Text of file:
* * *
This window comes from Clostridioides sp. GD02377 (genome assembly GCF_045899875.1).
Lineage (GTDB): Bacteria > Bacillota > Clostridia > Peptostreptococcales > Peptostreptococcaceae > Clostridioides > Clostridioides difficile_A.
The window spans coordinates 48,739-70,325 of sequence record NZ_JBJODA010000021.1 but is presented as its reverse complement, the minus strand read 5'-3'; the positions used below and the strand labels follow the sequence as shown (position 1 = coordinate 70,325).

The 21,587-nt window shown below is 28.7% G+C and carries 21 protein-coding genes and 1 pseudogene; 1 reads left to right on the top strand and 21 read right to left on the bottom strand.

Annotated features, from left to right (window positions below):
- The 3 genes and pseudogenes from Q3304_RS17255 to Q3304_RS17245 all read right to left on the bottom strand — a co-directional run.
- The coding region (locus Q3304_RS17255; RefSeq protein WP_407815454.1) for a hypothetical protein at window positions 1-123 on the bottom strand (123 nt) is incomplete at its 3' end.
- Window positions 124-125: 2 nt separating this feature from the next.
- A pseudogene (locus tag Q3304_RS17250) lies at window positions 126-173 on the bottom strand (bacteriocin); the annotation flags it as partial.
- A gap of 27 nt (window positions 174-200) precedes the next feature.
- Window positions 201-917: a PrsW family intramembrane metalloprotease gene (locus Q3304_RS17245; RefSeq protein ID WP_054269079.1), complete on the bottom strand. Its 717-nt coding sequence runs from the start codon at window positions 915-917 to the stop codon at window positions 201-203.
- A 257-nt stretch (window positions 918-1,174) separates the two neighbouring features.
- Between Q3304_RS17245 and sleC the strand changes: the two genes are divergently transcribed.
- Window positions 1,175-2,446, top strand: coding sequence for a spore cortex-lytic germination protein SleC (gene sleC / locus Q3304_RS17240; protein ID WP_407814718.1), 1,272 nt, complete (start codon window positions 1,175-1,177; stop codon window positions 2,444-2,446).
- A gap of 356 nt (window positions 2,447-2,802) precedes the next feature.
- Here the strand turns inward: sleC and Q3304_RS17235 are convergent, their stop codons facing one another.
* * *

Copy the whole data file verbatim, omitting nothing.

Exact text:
This window comes from Clostridioides sp. GD02377 (genome assembly GCF_045899875.1).
Lineage (GTDB): Bacteria > Bacillota > Clostridia > Peptostreptococcales > Peptostreptococcaceae > Clostridioides > Clostridioides difficile_A.
The window spans coordinates 48,739-70,325 of sequence record NZ_JBJODA010000021.1 but is presented as its reverse complement, the minus strand read 5'-3'; the positions used below and the strand labels follow the sequence as shown (position 1 = coordinate 70,325).

The 21,587-nt window shown below is 28.7% G+C and carries 21 protein-coding genes and 1 pseudogene; 1 reads left to right on the top strand and 21 read right to left on the bottom strand.

Annotated features, from left to right (window positions below):
- The 3 genes and pseudogenes from Q3304_RS17255 to Q3304_RS17245 all read right to left on the bottom strand — a co-directional run.
- The coding region (locus Q3304_RS17255; RefSeq protein WP_407815454.1) for a hypothetical protein at window positions 1-123 on the bottom strand (123 nt) is incomplete at its 3' end.
- Window positions 124-125: 2 nt separating this feature from the next.
- A pseudogene (locus tag Q3304_RS17250) lies at window positions 126-173 on the bottom strand (bacteriocin); the annotation flags it as partial.
- A gap of 27 nt (window positions 174-200) precedes the next feature.
- Window positions 201-917: a PrsW family intramembrane metalloprotease gene (locus Q3304_RS17245; RefSeq protein ID WP_054269079.1), complete on the bottom strand. Its 717-nt coding sequence runs from the start codon at window positions 915-917 to the stop codon at window positions 201-203.
- A 257-nt stretch (window positions 918-1,174) separates the two neighbouring features.
- Between Q3304_RS17245 and sleC the strand changes: the two genes are divergently transcribed.
- Window positions 1,175-2,446, top strand: coding sequence for a spore cortex-lytic germination protein SleC (gene sleC / locus Q3304_RS17240; protein ID WP_407814718.1), 1,272 nt, complete (start codon window positions 1,175-1,177; stop codon window positions 2,444-2,446).
- A gap of 356 nt (window positions 2,447-2,802) precedes the next feature.
- Here the strand turns inward: sleC and Q3304_RS17235 are convergent, their stop codons facing one another.